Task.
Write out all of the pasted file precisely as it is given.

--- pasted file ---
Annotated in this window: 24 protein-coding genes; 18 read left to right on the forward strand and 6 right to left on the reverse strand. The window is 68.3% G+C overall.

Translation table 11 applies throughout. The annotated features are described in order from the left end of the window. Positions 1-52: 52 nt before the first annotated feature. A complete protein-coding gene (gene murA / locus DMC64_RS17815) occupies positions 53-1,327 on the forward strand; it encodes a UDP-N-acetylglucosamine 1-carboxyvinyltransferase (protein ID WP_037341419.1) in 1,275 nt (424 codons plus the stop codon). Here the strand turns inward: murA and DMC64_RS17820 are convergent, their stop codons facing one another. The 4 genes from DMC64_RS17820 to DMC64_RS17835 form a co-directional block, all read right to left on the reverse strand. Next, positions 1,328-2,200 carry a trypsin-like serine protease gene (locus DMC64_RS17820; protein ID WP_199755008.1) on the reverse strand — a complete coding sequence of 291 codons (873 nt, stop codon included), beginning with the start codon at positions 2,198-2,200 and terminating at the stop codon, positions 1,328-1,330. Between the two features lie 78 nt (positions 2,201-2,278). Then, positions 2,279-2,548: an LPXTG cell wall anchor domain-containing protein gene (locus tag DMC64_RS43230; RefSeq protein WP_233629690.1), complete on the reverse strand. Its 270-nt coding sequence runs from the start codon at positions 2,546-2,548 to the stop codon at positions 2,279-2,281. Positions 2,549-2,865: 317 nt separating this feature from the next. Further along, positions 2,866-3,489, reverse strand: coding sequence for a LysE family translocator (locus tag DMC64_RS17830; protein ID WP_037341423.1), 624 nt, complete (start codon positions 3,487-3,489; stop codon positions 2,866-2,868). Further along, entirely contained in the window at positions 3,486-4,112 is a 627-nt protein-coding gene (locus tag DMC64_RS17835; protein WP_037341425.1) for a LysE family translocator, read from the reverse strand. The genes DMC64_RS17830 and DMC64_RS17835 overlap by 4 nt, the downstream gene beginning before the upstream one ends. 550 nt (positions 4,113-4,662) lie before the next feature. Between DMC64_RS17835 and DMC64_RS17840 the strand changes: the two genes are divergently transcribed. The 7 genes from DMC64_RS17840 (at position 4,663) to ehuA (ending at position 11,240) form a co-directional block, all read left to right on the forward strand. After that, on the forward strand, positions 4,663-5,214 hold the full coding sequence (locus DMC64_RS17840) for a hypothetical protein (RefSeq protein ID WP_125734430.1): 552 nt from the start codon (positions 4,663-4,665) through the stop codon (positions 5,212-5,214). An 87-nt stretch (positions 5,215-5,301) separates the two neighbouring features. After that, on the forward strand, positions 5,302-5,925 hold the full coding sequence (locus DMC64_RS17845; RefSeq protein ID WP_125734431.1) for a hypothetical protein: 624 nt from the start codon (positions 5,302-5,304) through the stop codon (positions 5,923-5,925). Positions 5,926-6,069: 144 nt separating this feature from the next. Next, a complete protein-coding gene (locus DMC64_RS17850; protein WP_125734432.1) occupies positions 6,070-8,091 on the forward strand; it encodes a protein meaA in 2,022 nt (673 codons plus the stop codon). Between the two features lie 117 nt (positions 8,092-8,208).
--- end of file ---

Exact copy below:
Annotated in this window: 24 protein-coding genes; 18 read left to right on the forward strand and 6 right to left on the reverse strand. The window is 68.3% G+C overall.

Translation table 11 applies throughout. The annotated features are described in order from the left end of the window. Positions 1-52: 52 nt before the first annotated feature. A complete protein-coding gene (gene murA / locus DMC64_RS17815) occupies positions 53-1,327 on the forward strand; it encodes a UDP-N-acetylglucosamine 1-carboxyvinyltransferase (protein ID WP_037341419.1) in 1,275 nt (424 codons plus the stop codon). Here the strand turns inward: murA and DMC64_RS17820 are convergent, their stop codons facing one another. The 4 genes from DMC64_RS17820 to DMC64_RS17835 form a co-directional block, all read right to left on the reverse strand. Next, positions 1,328-2,200 carry a trypsin-like serine protease gene (locus DMC64_RS17820; protein ID WP_199755008.1) on the reverse strand — a complete coding sequence of 291 codons (873 nt, stop codon included), beginning with the start codon at positions 2,198-2,200 and terminating at the stop codon, positions 1,328-1,330. Between the two features lie 78 nt (positions 2,201-2,278). Then, positions 2,279-2,548: an LPXTG cell wall anchor domain-containing protein gene (locus tag DMC64_RS43230; RefSeq protein WP_233629690.1), complete on the reverse strand. Its 270-nt coding sequence runs from the start codon at positions 2,546-2,548 to the stop codon at positions 2,279-2,281. Positions 2,549-2,865: 317 nt separating this feature from the next. Further along, positions 2,866-3,489, reverse strand: coding sequence for a LysE family translocator (locus tag DMC64_RS17830; protein ID WP_037341423.1), 624 nt, complete (start codon positions 3,487-3,489; stop codon positions 2,866-2,868). Further along, entirely contained in the window at positions 3,486-4,112 is a 627-nt protein-coding gene (locus tag DMC64_RS17835; protein WP_037341425.1) for a LysE family translocator, read from the reverse strand. The genes DMC64_RS17830 and DMC64_RS17835 overlap by 4 nt, the downstream gene beginning before the upstream one ends. 550 nt (positions 4,113-4,662) lie before the next feature. Between DMC64_RS17835 and DMC64_RS17840 the strand changes: the two genes are divergently transcribed. The 7 genes from DMC64_RS17840 (at position 4,663) to ehuA (ending at position 11,240) form a co-directional block, all read left to right on the forward strand. After that, on the forward strand, positions 4,663-5,214 hold the full coding sequence (locus DMC64_RS17840) for a hypothetical protein (RefSeq protein ID WP_125734430.1): 552 nt from the start codon (positions 4,663-4,665) through the stop codon (positions 5,212-5,214). An 87-nt stretch (positions 5,215-5,301) separates the two neighbouring features. After that, on the forward strand, positions 5,302-5,925 hold the full coding sequence (locus DMC64_RS17845; RefSeq protein ID WP_125734431.1) for a hypothetical protein: 624 nt from the start codon (positions 5,302-5,304) through the stop codon (positions 5,923-5,925). Positions 5,926-6,069: 144 nt separating this feature from the next. Next, a complete protein-coding gene (locus DMC64_RS17850; protein WP_125734432.1) occupies positions 6,070-8,091 on the forward strand; it encodes a protein meaA in 2,022 nt (673 codons plus the stop codon). Between the two features lie 117 nt (positions 8,092-8,208).